Training given to new drivers by employers is usually informal, and may consist of only a few hours of instruction from an experienced driver, sometimes on the new employee’s own time. New drivers may also ride with and observe experienced drivers before getting their own assignments. Drivers receive additional training to drive special types of trucks or handle hazardous materials. Some companies give 1 to 2 days of classroom instruction covering general duties, the operation and loading of a truck, company policies, and the preparation of delivery forms and company records. Driver/sales workers also receive training on the various types of products their company carries so that they can effectively answer questions about the products and more easily market them to their customers.

Although most new truck drivers are assigned to regular driving jobs immediately, some start as extra drivers—substituting for regular drivers who are ill or on vacation. Extra drivers receive a regular assignment when an opening occurs.

New drivers sometimes start on panel trucks or other small straight trucks. As they gain experience and show competent driving skills they may advance to larger, heavier trucks and finally to tractor-trailers.

The advancement of truck drivers generally is limited to driving runs that provide increased earnings, preferred schedules, or working conditions. Local truck drivers may advance to driving heavy or specialized trucks, or transfer to long-distance truck driving. Working for companies that also employ long-distance drivers is the best way to advance to these positions. Few truck drivers become dispatchers or managers.

Some long-distance truck drivers purchase trucks and go into business for themselves. Although some of these owner-operators are successful, others fail to cover expenses and go out of business. Owner-operators should have good business sense as well as truck driving experience. Courses in accounting, business, and business mathematics are helpful. Knowledge of truck mechanics can enable owner-operators to perform their own routine maintenance and minor repairs.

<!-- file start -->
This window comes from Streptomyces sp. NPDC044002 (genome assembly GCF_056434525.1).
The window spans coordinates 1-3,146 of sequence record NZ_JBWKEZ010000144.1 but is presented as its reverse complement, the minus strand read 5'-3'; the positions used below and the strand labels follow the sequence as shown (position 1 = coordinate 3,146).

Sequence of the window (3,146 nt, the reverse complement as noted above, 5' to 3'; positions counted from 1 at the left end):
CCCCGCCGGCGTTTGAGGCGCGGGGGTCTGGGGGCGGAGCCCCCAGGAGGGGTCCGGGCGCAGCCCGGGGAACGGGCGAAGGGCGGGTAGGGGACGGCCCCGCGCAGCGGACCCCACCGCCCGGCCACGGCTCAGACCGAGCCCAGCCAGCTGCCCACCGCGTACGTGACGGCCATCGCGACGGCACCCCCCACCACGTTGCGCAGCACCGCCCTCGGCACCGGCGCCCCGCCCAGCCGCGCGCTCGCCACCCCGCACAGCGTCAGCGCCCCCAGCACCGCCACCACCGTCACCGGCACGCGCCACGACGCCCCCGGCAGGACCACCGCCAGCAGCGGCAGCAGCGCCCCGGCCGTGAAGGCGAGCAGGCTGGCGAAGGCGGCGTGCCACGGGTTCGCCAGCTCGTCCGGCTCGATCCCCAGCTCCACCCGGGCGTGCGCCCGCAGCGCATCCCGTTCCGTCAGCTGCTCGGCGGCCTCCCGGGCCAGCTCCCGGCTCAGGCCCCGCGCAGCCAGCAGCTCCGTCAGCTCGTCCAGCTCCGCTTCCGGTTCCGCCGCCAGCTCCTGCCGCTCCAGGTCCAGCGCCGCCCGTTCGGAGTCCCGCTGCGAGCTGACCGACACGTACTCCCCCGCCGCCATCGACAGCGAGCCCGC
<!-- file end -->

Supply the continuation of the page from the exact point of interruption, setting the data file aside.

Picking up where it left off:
ABERCROMBIE, 58001 ABSARAKA, 58002 ADAMS, 58210 AGATE, 58310 ALAMO, 58830 ALEXANDER, 58831 alice, 58031 ALMONT, 58520 ALSEN, 58311 AMBROSE, 58833 AMENIA, 58004 AMIDON, 58620 ANAMOOSE, 58710 ANETA, 58212 ANTLER, 58711 ARDOCH, 58213 ARGUSVILLE, 58005 ARNEGARD, 58835 ARTHUR, 58006 ARVILLA, 58214 ASHLEY, 58413 AYR, 58007 BALDWIN, 58521 BALFOUR, 58712 BALTA, 58313 BANTRY, 58713 BARNEY, 58008 BATHGATE, 58216 BEACH, 58621 BELCOURT, 58316 BELFIELD, 58622 BENEDICT, 58716 BERLIN, 58415 BERTHOLD, 58718 BEULAH, 58523 BINFORD, 58416 BISBEE, 58317 BISMARCK, 58501 Bismark, 58506 BLANCHARD, 58009 Bonetraill, 0 BOTTINEAU, 58318 BOWBELLS, 58721 BOWDON, 58418 BOWMAN, 58623 BRADDOCK, 58524 BREMEN, 58319 BRINSMADE, 58320 BROCKET, 58321 BUCHANAN, 58420 BUCYRUS, 58639 BUFFALO, 58011 Buford, 58801 BURLINGTON, 58722 BUTTE, 58723 BUXTON, 58218 CALEDONIA, 58219 CALVIN, 58323 CANDO, 58324 CANNON BALL, 58528 CARBURY, 58783 CARPIO, 58725 CARRINGTON, 58421 CARSON, 58529 CARTWRIGHT, 58838 CASSELTON, 58012 CATHAY, 58422 CAVALIER, 58220 CAYUGA, 58013 CENTER, 58530 CHAFFEE, 58014 CHASELEY, 58423 CHRISTINE, 58015 CHURCHS FERRY, 58325 CLEVELAND, 58424 CLIFFORD, 58016 COGSWELL, 58017 COLEHARBOR, 58531 COLFAX, 58018 COLUMBUS, 58727 COOPERSTOWN, 58425 COURTENAY, 58426 CRARY, 58327 CROSBY, 58730 CRYSTAL, 58222 CUMMINGS, 58223 DAHLEN, 58224 DAVENPORT, 58021 DAWSON, 58428 DAZEY, 58429 DEERING, 58731 DENHOFF, 58430 DES LACS, 58733 DEVIL LAKE, 58301 DEVILS LAKE, 58301 DICKEY, 58431 DICKINSON, 58601 DODGE, 58625 DONNYBROOK, 58734 DOUGLAS, 58735 DRAKE, 58736 DRAYTON, 58225 DRISCOLL, 58532 DUNN CENTER, 58626 DUNSEITH, 58329 Dwight, 0 ECKELSON, 58432 EDGELEY, 58433 EDINBURG, 58227 EDMORE, 58330 EGELAND, 58331 ELGIN, 58533 ELLENDALE, 58436 EMERADO, 58228 ENDERLIN, 58027 ENGLEVALE, 58033 EPPING, 58843 ERIE, 58029 ESMOND, 58332 FAIRDALE, 58229 FAIRFIELD, 58627 FAIRMOUNT, 58030 FARGO, 58102 farmignton, 58075 FARMINGTON, 58075 FESSENDEN, 58438 FINGAL, 58031 FINLEY, 58230 FLASHER, 58535 FLAXTON, 58737 FORBES, 58439 FORDVILLE, 58231 FOREST RIVER, 58233 FORMAN, 58032 FORT RANSOM, 58033 FORT TOTTEN, 58335 FORT YATES, 58538 FORTUNA, 58844 FREDONIA, 58440 FULLERTON, 58441 GACKLE, 58442 GALESBURG, 58035 GARDNER, 58036 GARRISON, 58540 GILBY, 58235 GLADSTONE, 58630 GLASSTON, 58236 GLEN ULLIN, 58631 GLENBURN, 58740 GLENFIELD, 58443 GOLDEN VALLEY, 58541 GOLVA, 58632 golvas, 58632 GOODRICH, 58444 GRACE CITY, 58445 GRAFTON, 58237 GRAND FORDS, 58201 GRAND FORK, 0 GRAND FORKS, 58201 GRAND FORKS AF, 58205 GRAND FORKS AFB, 58204 GRANDIN, 58038 GRANVILLE, 58741 GRASSY BUTTE, 58634 GREAT BEND, 58039 GRENORA, 58845 GWINNER, 58040 HAGUE, 58542 HALLIDAY, 58636 HAMBERG, 58337 HAMILTON, 58238 HAMPDEN, 58338 HANKINSON, 58041 HANNAFORD, 58448 HANNAH, 58239 HANSBORO, 58339 HARVEY, 58341 HARWOOD, 58042 HATTON, 58240 HAVANA, 58043 HAZELTON, 58544 HAZEN, 58545 HEBRON, 58638 Heimdal, 58341 HENSEL, 58241 HETTINGER, 58639 HILLSBORO, 58045 HOOPLE, 58243 HOPE, 58046 HORACE, 58047 HUNTER, 58048 Huntsville, 0 HURDSFIELD, 58451 INKSTER, 58244 JAMESTOWN, 58401 JESSIE, 58452 JUD, 58454 KARLSRUHE, 58744 KATHRYN, 58049 KEENE, 58847 KENMARE, 58746 KENSAL, 58455 KIEF, 58747 KILLDEER, 58640 KINDRED, 58051 KINTYRE, 58549 KNOX, 58343 KRAMER, 58748 KULM, 58456 LAKOTA, 58344 LAMOURE, 58458 LANGDON, 58249 LANKIN, 58250 LANSFORD, 58750 LARIMORE, 58251 LAWTON, 58345 LEEDS, 58346 LEFOR, 58641 LEHR, 58460 LEONARD, 58052 LIDGERWOOD, 58053 LIGNITE, 58752 LINTON, 58552 LISBON, 58054 LITCHVILLE, 58461 LUVERNE, 58056 MADDOCK, 58348 MAIDA, 58255 MAKOTI, 58756 MANDAN, 58554 MANDAREE, 58757 MANNING, 58642 MANTADOR, 58058 MANVEL, 58256 MAPLETON, 58059 MARION, 58466 MARMARTH, 58643 MARSHALL, 58644 MARTIN, 58758 MAX, 58759 MAXBASS, 58760 MAYVILLE, 58257 MCCLUSKY, 58463 MCGREGOR, 58755 MCHENRY, 58464 MCKENZIE, 58553 MCLEOD, 58057 MCVILLE, 58254 MEDINA, 58467 MEDORA, 58645 MEKINOCK, 58258 MENOKEN, 58558 MERCER, 58559 MICHIGAN, 58259 MILNOR, 58060 MILTON, 58260 MINNEWAUKAN, 58351 MINOT, 58701 MINOT AFB, 58704 MINTO, 58261 MOFFIT, 58560 MOHALL, 58761 MONTPELIER, 58472 MOORETON, 58061 MOTT, 58646 MOUNTAIN, 58262 MUNICH, 58352 MYLO, 58353 NAPOLEON, 58561 NECHE, 58265 NEKOMA, 58355 NEW ENGLAND, 58647 NEW LEIPZIG, 58562 NEW ROCKFORD, 58356 NEW SALEM, 58563 NEW TOWN, 58763 NEWBURG, 58762 NEWTOWN, 58763 NIAGARA, 58266 NOME, 58062 NOONAN, 58765 Northgate, 58737 NORTHWOOD, 58267 NORWICH, 58768 OAK GROVE, 58102 OAK ST, 58270 OAKES, 58474 OBERON, 58357 ORISKA, 58063 ORRIN, 58359 OSNABROCK, 58269 PAGE, 58064 PALERMO, 58769 PARK RIVER, 58270 PARSHALL, 58770 PEKIN, 58361 PEMBINA, 58271 PENN, 58362 PERTH, 58363 PETERSBURG, 58272 PETTIBONE, 58475 PILLSBURY, 58065 PINGREE, 58476 PISEK, 58273 PLAZA, 58771 PORTAL, 58772 PORTLAND, 58274 POWERS LAKE, 58773 RALEIGH, 58564 RAY, 58849 REEDER, 58649 REGAN, 58477 REGENT, 58650 REILES ACRES, 0 REYNOLDS, 58275 RHAME, 58651 RICHARDTON, 58652 RIVERDALE, 58565 ROBINSON, 58478 Rock Lake, 58365 ROCKLAKE, 58365 ROGERS, 58479 ROLETTE, 58366 ROLLA, 58367 ROSEGLEN, 58775 ROSS, 58776 RUGBY, 58368 RUSO, 58778 RUTLAND, 58067 RYDER, 58779 S HEART, 58655 SAINT ANTHONY, 58566 SAINT JOHN, 58369 SAINT MICHAEL, 58370 SAINT THOMAS, 58276 SANBORN, 58480 SARLES, 58372 SAWYER, 58781 SCRANTON, 58653 SELFRIDGE, 58568 SENTINEL BUTTE, 58654 SHARON, 58277 SHELDON, 58068 SHERWOOD, 58782 SHEYENNE, 58374 SHIELDS, 58569 SOLEN, 58570 SOURIS, 58783 SOUTH HEART, 58655 SPIRITWOOD, 58481 STANLEY, 58784 STANTON, 58571 STARKWEATHER, 58377 STEELE, 58482 STERLING, 58572 STIRUM, 58069 STRASBURG, 58573 STREETER, 58483 SURREY, 58785 SUTTON, 58484 SYKESTON, 58486 TAPPEN, 58487 TAYLOR, 58656 THOMPSON, 58278 TIOGA, 58852 TOKIO, 58379 TOLLEY, 58787 TOLNA, 58380 TOWER CITY, 58071 TOWNER, 58788 TRENTON, 58853 TURTLE LAKE, 58575 TUTTLE, 58488 UNDERWOOD, 58576 UPHAM, 58789 VALLEY CITY, 58072 VELVA, 58790 VENTURIA, 58489 VERONA, 58490 VOLTAIRE, 58792 W FARGO, 58078 WAHPETON, 58074 WALCOTT, 58077 WALES, 58281 WALHALLA, 58282 Warren, 58021 WARWICK, 58381 WASHBURN, 58577 WATFORD CITY, 58854 WEBSTER, 58382 West Fargo, 58078 WEST FARGO, 0 WESTHOPE, 58793 WESTON, 58372 WHEATLAND, 58079 WHITE EARTH, 58794 WILDROSE, 58795 WILLISTON, 58801 WILLOW CITY, 58384 WILTON, 58579 WIMBLEDON, 58492 Winfield, 58078 WING, 58494 WISHEK, 58495 WOLFORD, 58385 WOODWORTH, 58496 WYNDMERE, 58081 YORK, 58386 YPSILANTI, 58497 ZAHL, 58856 ZAP, 58580 ZEELAND, 58581